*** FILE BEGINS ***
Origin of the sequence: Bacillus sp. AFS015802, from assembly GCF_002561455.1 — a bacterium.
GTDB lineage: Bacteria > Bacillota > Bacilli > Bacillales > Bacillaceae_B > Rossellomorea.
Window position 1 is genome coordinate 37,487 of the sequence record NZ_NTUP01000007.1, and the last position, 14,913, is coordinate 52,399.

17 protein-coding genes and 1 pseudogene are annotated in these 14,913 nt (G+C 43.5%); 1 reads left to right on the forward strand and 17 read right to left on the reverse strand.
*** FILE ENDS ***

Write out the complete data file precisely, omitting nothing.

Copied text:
Origin of the sequence: Bacillus sp. AFS015802, from assembly GCF_002561455.1 — a bacterium.
GTDB lineage: Bacteria > Bacillota > Bacilli > Bacillales > Bacillaceae_B > Rossellomorea.
Window position 1 is genome coordinate 37,487 of the sequence record NZ_NTUP01000007.1, and the last position, 14,913, is coordinate 52,399.

17 protein-coding genes and 1 pseudogene are annotated in these 14,913 nt (G+C 43.5%); 1 reads left to right on the forward strand and 17 read right to left on the reverse strand.